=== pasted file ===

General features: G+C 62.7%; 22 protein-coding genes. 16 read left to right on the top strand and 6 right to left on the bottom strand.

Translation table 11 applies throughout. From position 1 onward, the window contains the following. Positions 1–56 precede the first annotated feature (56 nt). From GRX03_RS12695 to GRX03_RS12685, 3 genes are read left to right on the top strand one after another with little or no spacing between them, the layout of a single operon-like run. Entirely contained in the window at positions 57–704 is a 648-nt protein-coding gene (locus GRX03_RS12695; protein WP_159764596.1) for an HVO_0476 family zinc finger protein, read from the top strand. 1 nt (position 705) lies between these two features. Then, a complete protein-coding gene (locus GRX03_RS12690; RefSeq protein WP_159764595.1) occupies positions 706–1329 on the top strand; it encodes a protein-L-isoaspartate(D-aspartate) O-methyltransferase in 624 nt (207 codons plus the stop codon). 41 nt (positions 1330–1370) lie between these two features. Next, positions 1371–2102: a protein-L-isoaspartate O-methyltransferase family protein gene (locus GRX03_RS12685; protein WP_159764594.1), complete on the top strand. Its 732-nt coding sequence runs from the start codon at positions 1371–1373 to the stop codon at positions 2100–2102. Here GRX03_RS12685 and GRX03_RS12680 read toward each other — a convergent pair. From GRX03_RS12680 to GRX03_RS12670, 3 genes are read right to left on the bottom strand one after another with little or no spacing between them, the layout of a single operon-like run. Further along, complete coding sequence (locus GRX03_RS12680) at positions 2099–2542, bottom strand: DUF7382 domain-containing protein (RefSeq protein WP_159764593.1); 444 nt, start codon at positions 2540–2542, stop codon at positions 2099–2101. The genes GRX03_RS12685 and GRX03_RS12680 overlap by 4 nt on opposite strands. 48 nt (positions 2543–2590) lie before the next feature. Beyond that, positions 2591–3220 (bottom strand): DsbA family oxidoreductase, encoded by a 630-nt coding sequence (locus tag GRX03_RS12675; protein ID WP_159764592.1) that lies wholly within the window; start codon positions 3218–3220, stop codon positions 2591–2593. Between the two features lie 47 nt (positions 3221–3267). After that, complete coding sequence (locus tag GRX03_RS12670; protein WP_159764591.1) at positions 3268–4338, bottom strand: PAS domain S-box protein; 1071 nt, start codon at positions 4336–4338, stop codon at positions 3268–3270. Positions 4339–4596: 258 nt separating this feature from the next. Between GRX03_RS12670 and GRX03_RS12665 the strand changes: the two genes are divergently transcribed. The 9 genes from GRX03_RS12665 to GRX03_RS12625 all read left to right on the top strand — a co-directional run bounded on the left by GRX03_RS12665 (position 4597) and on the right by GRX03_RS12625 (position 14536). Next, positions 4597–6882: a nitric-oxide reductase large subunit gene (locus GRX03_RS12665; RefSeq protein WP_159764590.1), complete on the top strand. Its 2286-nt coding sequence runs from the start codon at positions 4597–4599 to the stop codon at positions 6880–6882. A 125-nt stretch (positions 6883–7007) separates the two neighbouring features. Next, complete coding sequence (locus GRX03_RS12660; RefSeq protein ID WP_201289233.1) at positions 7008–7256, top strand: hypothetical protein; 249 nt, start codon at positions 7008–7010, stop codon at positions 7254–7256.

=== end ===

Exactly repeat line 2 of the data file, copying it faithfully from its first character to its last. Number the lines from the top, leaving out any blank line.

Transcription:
Translation table 11 applies throughout. From position 1 onward, the window contains the following. Positions 1–56 precede the first annotated feature (56 nt). From GRX03_RS12695 to GRX03_RS12685, 3 genes are read left to right on the top strand one after another with little or no spacing between them, the layout of a single operon-like run. Entirely contained in the window at positions 57–704 is a 648-nt protein-coding gene (locus GRX03_RS12695; protein WP_159764596.1) for an HVO_0476 family zinc finger protein, read from the top strand. 1 nt (position 705) lies between these two features. Then, a complete protein-coding gene (locus GRX03_RS12690; RefSeq protein WP_159764595.1) occupies positions 706–1329 on the top strand; it encodes a protein-L-isoaspartate(D-aspartate) O-methyltransferase in 624 nt (207 codons plus the stop codon). 41 nt (positions 1330–1370) lie between these two features. Next, positions 1371–2102: a protein-L-isoaspartate O-methyltransferase family protein gene (locus GRX03_RS12685; protein WP_159764594.1), complete on the top strand. Its 732-nt coding sequence runs from the start codon at positions 1371–1373 to the stop codon at positions 2100–2102. Here GRX03_RS12685 and GRX03_RS12680 read toward each other — a convergent pair. From GRX03_RS12680 to GRX03_RS12670, 3 genes are read right to left on the bottom strand one after another with little or no spacing between them, the layout of a single operon-like run. Further along, complete coding sequence (locus GRX03_RS12680) at positions 2099–2542, bottom strand: DUF7382 domain-containing protein (RefSeq protein WP_159764593.1); 444 nt, start codon at positions 2540–2542, stop codon at positions 2099–2101. The genes GRX03_RS12685 and GRX03_RS12680 overlap by 4 nt on opposite strands. 48 nt (positions 2543–2590) lie before the next feature. Beyond that, positions 2591–3220 (bottom strand): DsbA family oxidoreductase, encoded by a 630-nt coding sequence (locus tag GRX03_RS12675; protein ID WP_159764592.1) that lies wholly within the window; start codon positions 3218–3220, stop codon positions 2591–2593. Between the two features lie 47 nt (positions 3221–3267). After that, complete coding sequence (locus tag GRX03_RS12670; protein WP_159764591.1) at positions 3268–4338, bottom strand: PAS domain S-box protein; 1071 nt, start codon at positions 4336–4338, stop codon at positions 3268–3270. Positions 4339–4596: 258 nt separating this feature from the next. Between GRX03_RS12670 and GRX03_RS12665 the strand changes: the two genes are divergently transcribed. The 9 genes from GRX03_RS12665 to GRX03_RS12625 all read left to right on the top strand — a co-directional run bounded on the left by GRX03_RS12665 (position 4597) and on the right by GRX03_RS12625 (position 14536). Next, positions 4597–6882: a nitric-oxide reductase large subunit gene (locus GRX03_RS12665; RefSeq protein WP_159764590.1), complete on the top strand. Its 2286-nt coding sequence runs from the start codon at positions 4597–4599 to the stop codon at positions 6880–6882. A 125-nt stretch (positions 6883–7007) separates the two neighbouring features. Next, complete coding sequence (locus GRX03_RS12660; RefSeq protein ID WP_201289233.1) at positions 7008–7256, top strand: hypothetical protein; 249 nt, start codon at positions 7008–7010, stop codon at positions 7254–7256.